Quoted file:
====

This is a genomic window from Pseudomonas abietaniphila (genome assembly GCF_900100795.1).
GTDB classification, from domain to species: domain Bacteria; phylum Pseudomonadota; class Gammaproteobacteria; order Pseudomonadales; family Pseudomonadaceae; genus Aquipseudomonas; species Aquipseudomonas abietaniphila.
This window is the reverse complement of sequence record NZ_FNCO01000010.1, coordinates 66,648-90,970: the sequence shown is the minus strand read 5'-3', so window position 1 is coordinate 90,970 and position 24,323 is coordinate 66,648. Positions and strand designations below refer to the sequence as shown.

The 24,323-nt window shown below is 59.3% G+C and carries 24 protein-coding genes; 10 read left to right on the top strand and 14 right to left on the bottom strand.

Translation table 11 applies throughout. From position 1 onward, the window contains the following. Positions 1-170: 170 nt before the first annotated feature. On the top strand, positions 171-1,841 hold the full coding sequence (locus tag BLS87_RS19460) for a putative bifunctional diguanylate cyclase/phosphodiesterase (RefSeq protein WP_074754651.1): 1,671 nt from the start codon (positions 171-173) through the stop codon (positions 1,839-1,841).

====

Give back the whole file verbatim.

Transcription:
This is a genomic window from Pseudomonas abietaniphila (genome assembly GCF_900100795.1).
GTDB classification, from domain to species: domain Bacteria; phylum Pseudomonadota; class Gammaproteobacteria; order Pseudomonadales; family Pseudomonadaceae; genus Aquipseudomonas; species Aquipseudomonas abietaniphila.
This window is the reverse complement of sequence record NZ_FNCO01000010.1, coordinates 66,648-90,970: the sequence shown is the minus strand read 5'-3', so window position 1 is coordinate 90,970 and position 24,323 is coordinate 66,648. Positions and strand designations below refer to the sequence as shown.

The 24,323-nt window shown below is 59.3% G+C and carries 24 protein-coding genes; 10 read left to right on the top strand and 14 right to left on the bottom strand.

Translation table 11 applies throughout. From position 1 onward, the window contains the following. Positions 1-170: 170 nt before the first annotated feature. On the top strand, positions 171-1,841 hold the full coding sequence (locus tag BLS87_RS19460) for a putative bifunctional diguanylate cyclase/phosphodiesterase (RefSeq protein WP_074754651.1): 1,671 nt from the start codon (positions 171-173) through the stop codon (positions 1,839-1,841).